1) Boring, boring Warriors. In all seriousness, the deeper I dived into the team statistics, the more a pattern emerged. By many statistical measures, the Warriors are a Top 8 side. They’re 6th in the competition in possession and 8th in run metres, with the 4th fewest penalties conceded, the 3rd fewest missed tackles and the 2nd fewest errors — exactly the kind of football Stephen Kearney has been preaching. By those measures, you’d expect to see a fairly consistent side that was hard to break down. Instead, what we find is a team that sits 14th in offloads and 15th in tackle breaks who lacks creativity on attack and therefore struggles to convert their possession into points. The men from Mt Smart might be doing okay on the stats sheet, but they aren’t passing the eye test. Sunday afternoon’s game provided a perfect example. At various times throughout the match, particularly at the start of both halves, the Warriors maintained possession well, built pressure but come away with very little to show for their effort. Canberra, on the other hand, spread the ball from side-to-side early and often, played with confidence and variety in their attack and capitalised as soon as they saw an opening. In all the key moments, the Raiders were ruthless, while the men from Mt Smart were ineffective.
2) Ata Hingano showed signs of brilliance and has been rewarded with a starting spot. Hingano equipped himself well in the early rounds of the season while Kieran Foran was injured and all signs pointed to him being groomed to take on a full-time position in the halves next to Shaun Johnson in 2018. So why has it taken this long to get Hingano into the starting lineup? Mason Lino has an excellent short kicking game, tries hard and has improved steadily every year since he began at the club in the U20s, but how did he jump ahead of Ata in the pecking order? It’s a decision that has been baffling ever since Shaun Johnson’s injury, and one that seems even more indefensible now that it’s been reversed.
3) Watch the ball, Issac. I haven’t been as disappointed with Issac Luke’s season as many others have been, but there’s one thing he does that continues to confuse me, and seems an easy fix. Many of his errors have come while gathering (or not gathering) the ball from dummy half and almost always these mistakes happen because he’s looking away trying to direct traffic at the exact moment the tackled player is playing the ball. When Luke has been decisive in 2017, he’s been one of the best dummy-half runners in the competition, but taking his eye off the ball has proved costly.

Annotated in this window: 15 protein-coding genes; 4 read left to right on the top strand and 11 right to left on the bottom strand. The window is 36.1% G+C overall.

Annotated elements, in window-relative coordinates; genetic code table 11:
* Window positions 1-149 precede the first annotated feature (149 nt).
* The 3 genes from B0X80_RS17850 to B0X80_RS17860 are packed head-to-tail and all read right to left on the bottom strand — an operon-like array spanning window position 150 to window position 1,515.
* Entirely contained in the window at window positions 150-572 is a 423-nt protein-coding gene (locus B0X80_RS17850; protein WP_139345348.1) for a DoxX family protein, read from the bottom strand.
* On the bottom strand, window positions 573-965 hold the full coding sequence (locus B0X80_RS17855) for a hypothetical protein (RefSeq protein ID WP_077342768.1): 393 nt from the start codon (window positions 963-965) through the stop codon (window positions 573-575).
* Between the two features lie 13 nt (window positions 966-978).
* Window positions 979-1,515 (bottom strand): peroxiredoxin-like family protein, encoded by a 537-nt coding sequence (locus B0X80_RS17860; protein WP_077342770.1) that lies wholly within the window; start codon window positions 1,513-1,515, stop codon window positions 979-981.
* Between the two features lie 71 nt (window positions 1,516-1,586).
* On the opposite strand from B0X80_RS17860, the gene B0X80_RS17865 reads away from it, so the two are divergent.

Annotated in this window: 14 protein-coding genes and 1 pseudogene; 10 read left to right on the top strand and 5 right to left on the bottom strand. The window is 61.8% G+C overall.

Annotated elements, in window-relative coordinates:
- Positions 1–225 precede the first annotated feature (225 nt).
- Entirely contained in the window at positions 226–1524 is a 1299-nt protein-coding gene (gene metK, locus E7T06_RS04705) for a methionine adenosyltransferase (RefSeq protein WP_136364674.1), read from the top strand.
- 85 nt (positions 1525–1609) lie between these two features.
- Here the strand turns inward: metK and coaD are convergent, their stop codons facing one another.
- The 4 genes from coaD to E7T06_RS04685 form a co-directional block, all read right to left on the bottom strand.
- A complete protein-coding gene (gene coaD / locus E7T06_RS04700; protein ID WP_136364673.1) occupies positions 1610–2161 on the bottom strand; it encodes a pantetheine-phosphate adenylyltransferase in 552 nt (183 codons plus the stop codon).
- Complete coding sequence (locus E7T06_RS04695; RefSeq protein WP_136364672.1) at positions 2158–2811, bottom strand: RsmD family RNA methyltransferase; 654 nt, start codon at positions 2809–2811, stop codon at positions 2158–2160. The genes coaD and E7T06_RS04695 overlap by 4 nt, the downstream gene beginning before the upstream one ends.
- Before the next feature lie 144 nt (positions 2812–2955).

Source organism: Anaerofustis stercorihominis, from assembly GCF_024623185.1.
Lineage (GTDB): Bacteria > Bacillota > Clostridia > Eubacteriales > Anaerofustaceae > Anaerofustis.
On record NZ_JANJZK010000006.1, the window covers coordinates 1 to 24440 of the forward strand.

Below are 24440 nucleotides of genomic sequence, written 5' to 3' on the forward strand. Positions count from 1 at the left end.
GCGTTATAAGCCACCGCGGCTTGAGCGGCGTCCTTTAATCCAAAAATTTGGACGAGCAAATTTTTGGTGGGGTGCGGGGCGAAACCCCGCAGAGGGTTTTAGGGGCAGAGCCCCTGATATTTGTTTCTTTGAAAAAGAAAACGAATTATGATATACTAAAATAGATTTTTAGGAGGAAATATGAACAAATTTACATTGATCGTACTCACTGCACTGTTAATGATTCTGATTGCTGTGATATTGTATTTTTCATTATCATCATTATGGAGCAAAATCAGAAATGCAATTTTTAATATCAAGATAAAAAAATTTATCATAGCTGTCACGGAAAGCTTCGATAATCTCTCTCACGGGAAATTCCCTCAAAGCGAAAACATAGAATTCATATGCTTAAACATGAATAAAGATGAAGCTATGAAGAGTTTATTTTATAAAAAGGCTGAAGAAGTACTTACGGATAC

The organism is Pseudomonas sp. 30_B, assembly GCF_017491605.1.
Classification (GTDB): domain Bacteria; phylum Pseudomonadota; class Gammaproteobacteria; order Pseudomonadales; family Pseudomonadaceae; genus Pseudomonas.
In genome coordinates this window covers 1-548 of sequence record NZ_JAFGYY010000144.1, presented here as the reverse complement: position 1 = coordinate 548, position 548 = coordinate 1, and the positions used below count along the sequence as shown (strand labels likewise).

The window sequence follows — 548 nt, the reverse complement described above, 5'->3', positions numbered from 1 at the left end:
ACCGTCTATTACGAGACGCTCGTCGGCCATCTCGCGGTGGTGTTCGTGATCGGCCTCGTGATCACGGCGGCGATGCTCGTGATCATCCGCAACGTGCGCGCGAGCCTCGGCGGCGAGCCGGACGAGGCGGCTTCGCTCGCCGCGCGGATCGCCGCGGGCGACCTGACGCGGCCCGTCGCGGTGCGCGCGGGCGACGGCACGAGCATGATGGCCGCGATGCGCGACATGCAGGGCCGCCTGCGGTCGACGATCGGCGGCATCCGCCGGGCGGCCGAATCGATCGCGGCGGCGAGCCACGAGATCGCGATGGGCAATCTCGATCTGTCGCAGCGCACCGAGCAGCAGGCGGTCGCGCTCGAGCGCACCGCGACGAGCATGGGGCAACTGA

4) Does NSW Cup form mean nothing? The Warriors sit second on the NSW Cup ladder, with only 5 losses from their 20 games. You’d think this suggests there’s plenty of depth at the club, but one look at the way Stephen Kearney has used the NSW Cup graduates in the NRL side would suggest he thinks otherwise. Take Chris Satae, who played 10 minutes against Canberra, or Isaiah Papalii, who played 5. Against the Knights, James Bell played only 6 minutes. With the injuries mounting up, and the season dead and buried, isn’t it time to start giving these guys a proper chance to show what they’ve got?
5) Take the opportunity to cheer for a winning team. Speaking of the NSW Cup side, don’t let this team go under your radar. Their final round robin match is the curtain raiser to the club’s final NRL home game of the season and all members of Warrior Nation should make every effort to attend or watch from the comfort of your couch. If they can survive the first round of the playoffs, the men from Mt Smart will have a real shot at the title once the likes of Lino and Hingano rejoin their ranks.
6) Will a change of ownership bring a change of fortunes? It’s hard to comment on whether or not Eric Watson has done a good job as the owner of the Warriors, but it’s fairly clear that things haven’t been going well at the club in recent years. Let’s hope fresh eyes can pinpoint what, or who, is causing this club to consistently underperform, and get things back on track.
FULL MATCH HIGHLIGHTS